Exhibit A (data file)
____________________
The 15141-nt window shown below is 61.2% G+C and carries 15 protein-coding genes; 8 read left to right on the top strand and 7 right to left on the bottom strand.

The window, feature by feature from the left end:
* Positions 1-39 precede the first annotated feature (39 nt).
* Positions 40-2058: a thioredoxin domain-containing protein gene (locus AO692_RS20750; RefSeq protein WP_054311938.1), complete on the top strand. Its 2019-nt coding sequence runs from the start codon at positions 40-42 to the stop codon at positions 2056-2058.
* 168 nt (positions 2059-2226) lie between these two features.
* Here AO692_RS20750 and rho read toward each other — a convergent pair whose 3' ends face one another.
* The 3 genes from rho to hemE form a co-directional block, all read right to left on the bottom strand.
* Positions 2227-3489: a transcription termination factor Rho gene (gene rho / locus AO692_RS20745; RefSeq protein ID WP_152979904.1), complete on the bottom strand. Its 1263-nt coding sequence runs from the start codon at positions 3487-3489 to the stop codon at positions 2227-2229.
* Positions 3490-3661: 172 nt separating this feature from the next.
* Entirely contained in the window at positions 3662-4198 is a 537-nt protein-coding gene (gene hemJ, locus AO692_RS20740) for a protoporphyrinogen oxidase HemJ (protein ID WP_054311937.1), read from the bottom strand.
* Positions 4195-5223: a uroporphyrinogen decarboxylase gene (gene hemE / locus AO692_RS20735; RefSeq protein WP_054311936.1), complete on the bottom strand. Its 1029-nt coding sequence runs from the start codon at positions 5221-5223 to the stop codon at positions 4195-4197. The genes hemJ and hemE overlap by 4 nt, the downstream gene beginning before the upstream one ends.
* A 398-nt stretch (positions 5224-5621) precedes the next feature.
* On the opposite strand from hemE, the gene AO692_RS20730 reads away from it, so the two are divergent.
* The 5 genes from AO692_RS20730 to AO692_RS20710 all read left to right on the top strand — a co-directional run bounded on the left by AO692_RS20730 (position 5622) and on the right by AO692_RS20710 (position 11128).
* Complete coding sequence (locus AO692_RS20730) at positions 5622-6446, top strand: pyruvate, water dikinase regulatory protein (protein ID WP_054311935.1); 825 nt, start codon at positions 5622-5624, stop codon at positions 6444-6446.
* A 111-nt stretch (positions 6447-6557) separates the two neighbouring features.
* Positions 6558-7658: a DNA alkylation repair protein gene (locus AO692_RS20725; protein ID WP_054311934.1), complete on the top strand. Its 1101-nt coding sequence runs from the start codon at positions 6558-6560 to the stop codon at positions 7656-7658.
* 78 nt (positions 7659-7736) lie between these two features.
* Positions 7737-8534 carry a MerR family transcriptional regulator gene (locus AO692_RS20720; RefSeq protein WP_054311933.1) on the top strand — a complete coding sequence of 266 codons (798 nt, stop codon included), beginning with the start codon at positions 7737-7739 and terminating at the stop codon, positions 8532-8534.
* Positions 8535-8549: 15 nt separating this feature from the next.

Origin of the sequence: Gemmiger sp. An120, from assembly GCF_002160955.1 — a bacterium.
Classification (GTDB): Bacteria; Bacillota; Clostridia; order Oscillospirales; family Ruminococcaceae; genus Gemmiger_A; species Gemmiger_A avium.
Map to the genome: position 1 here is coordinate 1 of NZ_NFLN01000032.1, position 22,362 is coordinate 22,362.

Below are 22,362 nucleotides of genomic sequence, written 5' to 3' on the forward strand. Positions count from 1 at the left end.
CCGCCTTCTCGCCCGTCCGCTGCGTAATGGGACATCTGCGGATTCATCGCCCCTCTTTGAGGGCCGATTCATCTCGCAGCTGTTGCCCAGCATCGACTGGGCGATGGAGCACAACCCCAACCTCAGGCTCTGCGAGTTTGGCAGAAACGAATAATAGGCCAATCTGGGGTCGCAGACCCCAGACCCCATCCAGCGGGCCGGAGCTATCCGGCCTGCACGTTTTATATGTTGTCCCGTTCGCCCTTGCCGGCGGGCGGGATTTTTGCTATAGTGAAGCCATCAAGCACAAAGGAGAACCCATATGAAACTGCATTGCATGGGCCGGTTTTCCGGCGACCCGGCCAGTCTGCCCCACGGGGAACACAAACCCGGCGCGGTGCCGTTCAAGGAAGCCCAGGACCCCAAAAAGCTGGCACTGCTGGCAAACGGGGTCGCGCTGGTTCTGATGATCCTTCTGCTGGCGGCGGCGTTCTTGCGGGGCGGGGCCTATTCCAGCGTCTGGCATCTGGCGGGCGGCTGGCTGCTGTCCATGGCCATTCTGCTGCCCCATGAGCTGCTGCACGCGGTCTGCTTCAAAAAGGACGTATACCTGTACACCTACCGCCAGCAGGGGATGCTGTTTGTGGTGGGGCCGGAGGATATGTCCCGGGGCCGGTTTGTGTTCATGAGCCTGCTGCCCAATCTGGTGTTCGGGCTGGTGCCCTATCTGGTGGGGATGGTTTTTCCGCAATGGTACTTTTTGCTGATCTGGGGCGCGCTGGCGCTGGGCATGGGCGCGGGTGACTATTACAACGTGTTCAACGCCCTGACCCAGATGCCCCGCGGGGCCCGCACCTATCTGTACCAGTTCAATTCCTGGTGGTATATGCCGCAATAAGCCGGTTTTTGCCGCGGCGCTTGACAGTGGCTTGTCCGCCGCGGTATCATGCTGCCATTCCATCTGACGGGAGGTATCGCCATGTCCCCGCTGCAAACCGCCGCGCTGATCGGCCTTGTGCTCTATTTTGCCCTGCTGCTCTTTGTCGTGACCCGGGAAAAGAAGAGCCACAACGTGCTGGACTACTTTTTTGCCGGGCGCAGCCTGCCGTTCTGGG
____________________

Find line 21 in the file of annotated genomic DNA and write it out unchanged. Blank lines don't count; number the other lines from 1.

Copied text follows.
Origin of the sequence: Gemmiger sp. An120, from assembly GCF_002160955.1 — a bacterium.